Friday 7 March 2008

Can you measure it?

I was watching Sky News on TV recently and, as often happens with Sky in the mornings, they switch over to CBS for an update on the American news they seem to think we can't live without. See, it's not just BTV that do this. BTV used to switch over to the BBC but now broadcast a feed from the utterly ridiculous MSNBC. Quite why BTV think we want to see a series of TV advertisements for American loans, health insurance and pet care with occasional salacious bits of news in between I don't know. It's not having second-hand news I object to, it's the impression that BTV thinks just broadcasting anything it can get cheaply is good enough. It's not.

Anyway, back to Sky and CBS. I caught the end of an item on consumer confidence in the USA. It reported the news that Americans are now suffering as a result of rising oil prices and the resulting effect on the price of almost everything else. There were stories of very unfortunate Americans who were having great trouble paying their mortgages, were often surviving on nothing but credit cards and were generally very worried. Well, obviously anyone with feelings would be sympathetic. Of course it's horrible to see people whose dreams are being destroyed but there still was that little part of me that couldn't help thinking "Welcome to the real world".

For too long the USA has been over-protected by artificially low oil prices, tariffs that protect their own industries and protection from genuinely free trade. There was another story I saw on the BBC about the outrage in the US upon hearing that Boeing had lost a huge contract to supply planes to the US military and that, horrors, a European group had beaten them. Beaten them on price and quality. Politicians were demanding that only American companies should be selected to supply their military and that foreigners shouldn't be allowed a chance. And this from the champion of free enterprise? Isn't that slightly hypocritical?

On that subject I also couldn't help but laugh when I read an incredibly pompous letter in Mmegi from the "Deputy Chief of Mission" (haven't they heard of the definite article?) from the US Embassy. He started his letter about Africom by describing the USA as "the world's longest-standing democracy for 231 years". That is true of course. Well, it is if you ignore black people and women. He then compares their history of democracy with ours which, he reminds us, is only 41 years old. I hope he realises he's on slightly tricky ground here. He should perhaps be reminded that the Voting Rights Act that ensured black Americans were to be given genuine access to their democratic rights was only forced through by Lyndon Johnson in 1965. So yes, their democracy is undoubtedly older than ours.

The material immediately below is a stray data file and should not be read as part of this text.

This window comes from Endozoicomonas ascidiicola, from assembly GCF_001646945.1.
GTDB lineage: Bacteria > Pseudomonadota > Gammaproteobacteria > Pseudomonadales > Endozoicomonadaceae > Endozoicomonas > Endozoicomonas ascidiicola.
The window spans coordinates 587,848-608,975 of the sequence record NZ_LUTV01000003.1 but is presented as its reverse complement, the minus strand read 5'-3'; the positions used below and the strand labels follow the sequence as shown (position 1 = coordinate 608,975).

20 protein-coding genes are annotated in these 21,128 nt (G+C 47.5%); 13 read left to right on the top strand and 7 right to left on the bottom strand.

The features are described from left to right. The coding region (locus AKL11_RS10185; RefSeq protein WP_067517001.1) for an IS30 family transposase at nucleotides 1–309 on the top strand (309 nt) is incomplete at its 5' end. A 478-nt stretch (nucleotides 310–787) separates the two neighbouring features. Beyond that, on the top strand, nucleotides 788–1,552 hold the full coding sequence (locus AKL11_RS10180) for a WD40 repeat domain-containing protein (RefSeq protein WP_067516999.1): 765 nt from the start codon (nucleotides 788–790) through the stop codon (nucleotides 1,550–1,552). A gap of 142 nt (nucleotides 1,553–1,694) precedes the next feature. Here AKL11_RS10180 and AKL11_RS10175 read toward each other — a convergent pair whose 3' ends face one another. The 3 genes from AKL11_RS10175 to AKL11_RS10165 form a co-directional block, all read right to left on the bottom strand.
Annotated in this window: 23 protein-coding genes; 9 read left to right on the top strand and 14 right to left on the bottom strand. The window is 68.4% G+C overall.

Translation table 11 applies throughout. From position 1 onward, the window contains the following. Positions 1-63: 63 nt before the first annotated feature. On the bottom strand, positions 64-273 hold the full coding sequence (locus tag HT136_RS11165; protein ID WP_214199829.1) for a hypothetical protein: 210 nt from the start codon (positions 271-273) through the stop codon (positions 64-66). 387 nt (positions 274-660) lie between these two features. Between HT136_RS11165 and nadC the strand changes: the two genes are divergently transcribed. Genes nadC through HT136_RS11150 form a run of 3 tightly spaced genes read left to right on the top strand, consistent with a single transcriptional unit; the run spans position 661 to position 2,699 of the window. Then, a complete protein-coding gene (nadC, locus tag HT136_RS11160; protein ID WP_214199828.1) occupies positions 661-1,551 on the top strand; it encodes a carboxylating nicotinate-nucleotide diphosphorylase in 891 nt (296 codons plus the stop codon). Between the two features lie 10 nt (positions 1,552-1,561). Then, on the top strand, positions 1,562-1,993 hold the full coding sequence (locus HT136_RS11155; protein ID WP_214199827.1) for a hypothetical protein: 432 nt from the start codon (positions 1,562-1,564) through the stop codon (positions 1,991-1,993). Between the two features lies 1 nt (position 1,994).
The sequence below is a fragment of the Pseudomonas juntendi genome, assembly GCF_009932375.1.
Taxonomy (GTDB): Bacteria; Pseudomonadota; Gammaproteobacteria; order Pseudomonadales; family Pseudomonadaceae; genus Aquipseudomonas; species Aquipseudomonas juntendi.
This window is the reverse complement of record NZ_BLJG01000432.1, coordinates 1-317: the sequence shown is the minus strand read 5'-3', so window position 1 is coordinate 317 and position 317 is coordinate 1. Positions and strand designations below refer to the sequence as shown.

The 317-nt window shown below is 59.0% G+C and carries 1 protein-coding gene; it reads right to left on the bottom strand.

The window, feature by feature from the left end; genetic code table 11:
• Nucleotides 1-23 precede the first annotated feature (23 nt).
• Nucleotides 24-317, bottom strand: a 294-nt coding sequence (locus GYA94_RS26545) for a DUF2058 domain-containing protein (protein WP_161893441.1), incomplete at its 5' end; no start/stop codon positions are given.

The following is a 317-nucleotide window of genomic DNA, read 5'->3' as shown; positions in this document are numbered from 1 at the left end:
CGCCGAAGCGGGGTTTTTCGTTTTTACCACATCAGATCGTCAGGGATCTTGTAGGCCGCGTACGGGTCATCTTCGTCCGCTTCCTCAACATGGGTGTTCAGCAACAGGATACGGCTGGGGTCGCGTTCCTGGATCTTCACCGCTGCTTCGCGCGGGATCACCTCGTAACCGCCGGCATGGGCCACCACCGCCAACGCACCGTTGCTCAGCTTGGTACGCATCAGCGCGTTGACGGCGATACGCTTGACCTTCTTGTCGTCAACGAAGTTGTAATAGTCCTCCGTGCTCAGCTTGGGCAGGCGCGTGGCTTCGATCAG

By one year.

Also it's a little dangerous to claim, as he did, that history has recorded how the USA stood up to the "the evils of terrorist extremism". Yes, history has recorded it rather well. Who was it that armed the Taliban with missiles during the Soviet occupation of Afghanistan? Who was it that trained Osama Bin Laden?

Of course, I'm not going to criticise the genuinely magnificent work that has been done with undoubtedly generous contributions by the US Government towards the fight against HIV/AIDS. It really IS enormously welcome and I will be the first to congratulate the US Government on the work they have done and funded. But the lesson is to learn a little humility and to try very hard not to be pompous, condescending and arrogant.

I confess that part of my reaction is surprise. I genuinely thought that I was the most pompous person in the country. Seems like I may have a rival.

Back to the issue.

One of the things that CBS reported was that consumer confidence in the USA was 68.4%. Well, I think that was the number, I don't really think what the number was matters very much. I really get cross (and yes, a bit pompous) when I see gross simplifications of what are complex issues. You really can't measure something complex in simple terms. Things like my height, weight and shoe size are easy to measure. But my intelligence, assertiveness and pomposity are much more complex things. It really is impossible to boil them all down to a single number. It's the same with things like consumer confidence, customer satisfaction and quality of service. Anyone who tells you otherwise is either naïve or trying to deceive you. Each of them is multi-facetted. When you and I go to a restaurant we have dozens of little experiences between arriving in the car park and leaving a couple of hours later. Some may be fantastic, others may be awful and trying to summarise the while experience by saying the restaurant scored 62% is just silly.

When you measure something complex you really have to measure as many of the components as possible. Imagine that you took your car for service and the mechanic said afterwards that 98% of the engine was perfect so he should expect 98% of the price. After it's only the fuel pump that hasn't been repaired so generally he scored rather well. Surely you and I would become very pompous and we would tell him where to put his invoice. So why is measurement of service any different?

As Oscar Wilde said, the truth is rarely pure and never simple. If you want to measure something you need to think VERY carefully before you do so. Remember that things like the length of democracy and my level of pomposity are not as easy to measure as you might think.

This week's stars!

  • Tshwarelo Gabatsholane who works at the Directorate of Public Service Management for "going the extra mile".
  • Mothibedi from Incredible Connection in Gaborone for his usual friendliness and helpfulness.
  • Kelly at FNB in Francistown for really friendly service, apparently "she really knows her customer service".

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